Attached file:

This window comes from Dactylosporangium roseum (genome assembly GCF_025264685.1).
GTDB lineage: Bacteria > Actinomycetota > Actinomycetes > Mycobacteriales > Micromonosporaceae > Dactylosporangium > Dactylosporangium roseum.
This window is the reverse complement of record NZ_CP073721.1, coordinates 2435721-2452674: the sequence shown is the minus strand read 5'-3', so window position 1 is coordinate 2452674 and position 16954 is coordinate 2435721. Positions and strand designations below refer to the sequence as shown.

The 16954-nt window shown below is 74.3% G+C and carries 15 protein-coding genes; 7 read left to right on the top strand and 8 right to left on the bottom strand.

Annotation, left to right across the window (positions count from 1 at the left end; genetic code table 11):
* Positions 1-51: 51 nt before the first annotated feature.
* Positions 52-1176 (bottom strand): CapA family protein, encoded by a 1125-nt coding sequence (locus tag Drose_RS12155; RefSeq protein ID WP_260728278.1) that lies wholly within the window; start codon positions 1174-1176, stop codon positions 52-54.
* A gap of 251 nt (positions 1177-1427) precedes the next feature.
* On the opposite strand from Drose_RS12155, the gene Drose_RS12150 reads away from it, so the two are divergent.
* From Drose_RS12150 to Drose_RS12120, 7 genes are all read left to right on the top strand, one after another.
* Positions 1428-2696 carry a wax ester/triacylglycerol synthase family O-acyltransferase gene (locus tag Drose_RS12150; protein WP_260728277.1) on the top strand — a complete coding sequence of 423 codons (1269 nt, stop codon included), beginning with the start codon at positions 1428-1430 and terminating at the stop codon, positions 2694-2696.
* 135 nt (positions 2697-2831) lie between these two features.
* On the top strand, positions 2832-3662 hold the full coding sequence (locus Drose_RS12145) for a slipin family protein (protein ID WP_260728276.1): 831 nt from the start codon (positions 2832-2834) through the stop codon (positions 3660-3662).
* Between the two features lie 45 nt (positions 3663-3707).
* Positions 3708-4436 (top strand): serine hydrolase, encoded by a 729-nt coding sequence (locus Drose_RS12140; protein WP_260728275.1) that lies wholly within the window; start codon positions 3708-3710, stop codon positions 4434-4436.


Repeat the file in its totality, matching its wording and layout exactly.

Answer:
This window comes from Dactylosporangium roseum (genome assembly GCF_025264685.1).
GTDB lineage: Bacteria > Actinomycetota > Actinomycetes > Mycobacteriales > Micromonosporaceae > Dactylosporangium > Dactylosporangium roseum.
This window is the reverse complement of record NZ_CP073721.1, coordinates 2435721-2452674: the sequence shown is the minus strand read 5'-3', so window position 1 is coordinate 2452674 and position 16954 is coordinate 2435721. Positions and strand designations below refer to the sequence as shown.

The 16954-nt window shown below is 74.3% G+C and carries 15 protein-coding genes; 7 read left to right on the top strand and 8 right to left on the bottom strand.

Annotation, left to right across the window (positions count from 1 at the left end; genetic code table 11):
* Positions 1-51: 51 nt before the first annotated feature.
* Positions 52-1176 (bottom strand): CapA family protein, encoded by a 1125-nt coding sequence (locus tag Drose_RS12155; RefSeq protein ID WP_260728278.1) that lies wholly within the window; start codon positions 1174-1176, stop codon positions 52-54.
* A gap of 251 nt (positions 1177-1427) precedes the next feature.
* On the opposite strand from Drose_RS12155, the gene Drose_RS12150 reads away from it, so the two are divergent.
* From Drose_RS12150 to Drose_RS12120, 7 genes are all read left to right on the top strand, one after another.
* Positions 1428-2696 carry a wax ester/triacylglycerol synthase family O-acyltransferase gene (locus tag Drose_RS12150; protein WP_260728277.1) on the top strand — a complete coding sequence of 423 codons (1269 nt, stop codon included), beginning with the start codon at positions 1428-1430 and terminating at the stop codon, positions 2694-2696.
* 135 nt (positions 2697-2831) lie between these two features.
* On the top strand, positions 2832-3662 hold the full coding sequence (locus Drose_RS12145) for a slipin family protein (protein ID WP_260728276.1): 831 nt from the start codon (positions 2832-2834) through the stop codon (positions 3660-3662).
* Between the two features lie 45 nt (positions 3663-3707).
* Positions 3708-4436 (top strand): serine hydrolase, encoded by a 729-nt coding sequence (locus Drose_RS12140; protein WP_260728275.1) that lies wholly within the window; start codon positions 3708-3710, stop codon positions 4434-4436.